I’d almost sideswiped a man as I was pulling into a parking space at the grocery store. He kept walking. An older woman came and yelled at me. She said, “You in your big SUV! People like you only care about yourselves. And you probably have a cellphone, too!” She walked away and I put my baby back in his car seat, crawled to my seat, shut the door and cried. We owned a 9-seat Suburban because we had 7 children at the time. It was old and paid off. My husband was sick and getting worse, and had just lost his job. I didn’t own a cellphone. I couldn’t afford one. I wished bad things for that woman. But when I remembered her face I knew she was miserable and believed there was someone to blame. Someone who could distract her from her failure to be accountable to her happiness or lack of.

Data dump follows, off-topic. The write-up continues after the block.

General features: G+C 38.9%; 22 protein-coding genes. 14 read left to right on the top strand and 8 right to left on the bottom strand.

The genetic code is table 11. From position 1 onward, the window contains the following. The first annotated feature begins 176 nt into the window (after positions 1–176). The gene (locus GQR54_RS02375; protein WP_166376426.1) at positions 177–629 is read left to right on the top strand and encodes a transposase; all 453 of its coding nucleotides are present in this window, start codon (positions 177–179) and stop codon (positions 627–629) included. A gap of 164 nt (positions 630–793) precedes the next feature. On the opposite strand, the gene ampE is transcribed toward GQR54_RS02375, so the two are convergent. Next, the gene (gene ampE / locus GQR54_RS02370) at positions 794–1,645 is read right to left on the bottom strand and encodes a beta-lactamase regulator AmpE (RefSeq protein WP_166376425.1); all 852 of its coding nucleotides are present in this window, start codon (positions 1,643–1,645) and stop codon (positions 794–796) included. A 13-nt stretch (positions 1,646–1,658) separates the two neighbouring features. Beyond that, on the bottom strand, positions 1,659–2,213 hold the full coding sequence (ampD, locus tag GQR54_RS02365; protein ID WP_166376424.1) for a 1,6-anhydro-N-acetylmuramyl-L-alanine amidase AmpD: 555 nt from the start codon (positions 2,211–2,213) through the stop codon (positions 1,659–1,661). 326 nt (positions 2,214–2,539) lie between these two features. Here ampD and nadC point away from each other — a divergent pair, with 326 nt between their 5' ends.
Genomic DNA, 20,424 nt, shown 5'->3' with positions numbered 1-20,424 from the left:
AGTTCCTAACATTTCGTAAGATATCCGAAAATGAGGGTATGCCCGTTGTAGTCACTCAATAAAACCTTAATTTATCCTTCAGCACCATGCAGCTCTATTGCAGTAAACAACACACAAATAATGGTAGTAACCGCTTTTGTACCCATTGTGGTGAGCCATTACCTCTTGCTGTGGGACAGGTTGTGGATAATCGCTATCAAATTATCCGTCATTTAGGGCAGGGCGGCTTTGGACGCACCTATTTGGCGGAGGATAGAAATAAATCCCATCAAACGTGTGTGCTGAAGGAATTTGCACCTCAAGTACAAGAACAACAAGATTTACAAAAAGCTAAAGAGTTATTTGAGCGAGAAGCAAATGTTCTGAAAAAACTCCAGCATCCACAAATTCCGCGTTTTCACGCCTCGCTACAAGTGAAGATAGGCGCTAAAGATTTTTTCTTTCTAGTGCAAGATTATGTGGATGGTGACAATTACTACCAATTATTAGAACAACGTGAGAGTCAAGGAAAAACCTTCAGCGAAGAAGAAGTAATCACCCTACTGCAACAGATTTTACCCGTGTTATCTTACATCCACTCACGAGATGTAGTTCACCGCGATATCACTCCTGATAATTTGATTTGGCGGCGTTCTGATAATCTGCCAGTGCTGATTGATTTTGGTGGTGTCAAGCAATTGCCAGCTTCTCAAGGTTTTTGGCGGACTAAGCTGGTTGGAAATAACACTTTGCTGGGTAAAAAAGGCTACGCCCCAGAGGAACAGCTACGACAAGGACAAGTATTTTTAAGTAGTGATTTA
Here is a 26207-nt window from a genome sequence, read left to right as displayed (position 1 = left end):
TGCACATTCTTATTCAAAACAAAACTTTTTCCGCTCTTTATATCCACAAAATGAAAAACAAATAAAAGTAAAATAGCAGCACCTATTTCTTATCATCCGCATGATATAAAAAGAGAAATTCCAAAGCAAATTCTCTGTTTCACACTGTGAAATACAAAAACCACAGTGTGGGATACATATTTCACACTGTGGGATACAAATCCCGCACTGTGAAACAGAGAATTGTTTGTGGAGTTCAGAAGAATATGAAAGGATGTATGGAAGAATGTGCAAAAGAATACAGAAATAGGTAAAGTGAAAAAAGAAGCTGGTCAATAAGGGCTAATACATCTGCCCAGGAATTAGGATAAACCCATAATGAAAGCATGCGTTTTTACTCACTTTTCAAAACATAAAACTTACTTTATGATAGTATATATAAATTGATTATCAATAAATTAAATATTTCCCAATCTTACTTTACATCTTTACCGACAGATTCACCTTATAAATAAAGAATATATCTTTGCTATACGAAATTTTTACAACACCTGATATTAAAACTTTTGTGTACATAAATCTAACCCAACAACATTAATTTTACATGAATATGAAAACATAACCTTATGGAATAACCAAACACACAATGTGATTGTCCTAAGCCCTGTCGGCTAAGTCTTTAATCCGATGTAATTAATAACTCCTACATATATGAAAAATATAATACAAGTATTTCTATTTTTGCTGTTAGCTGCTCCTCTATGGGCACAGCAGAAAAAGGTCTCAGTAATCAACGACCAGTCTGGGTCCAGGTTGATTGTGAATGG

What a difference she would have made if she’d asked why I was so distracted!

    • Stan Faryna says:

      Big hug to you, Betsy.

      Yes. I’ve been on the wrong side of the story, myself. In other words, the antagonist, the bad guy, or the creep. It’s important to remember that we are as flawed as everyone else that has done us wrong. Or done wrong to someone written in our hearts.

      I try really, really hard not to wish bad things on those that offend me. Or those that succeed to do harm upon me. Because what if you get your wish!? Karma (for lack of a better word) is going to bring it back. Still, it can happen to me in the heat of the moment.

      “We being a unique and unalterable piece of the puzzle at any given moment.”

      This is a beautiful koan for me. Something to meditate upon like a mantra that overflows with light. Thank you for this, Betsy.

      And I’m still thinking about your last blog post:

  2. Hi Stan, great podcast! You are an excellent story teller, and a brave soul. I know you feel good about that day, I applaud you for you saved more than one man’s life that night. Have a great day!

  3. Madalina Cristea says: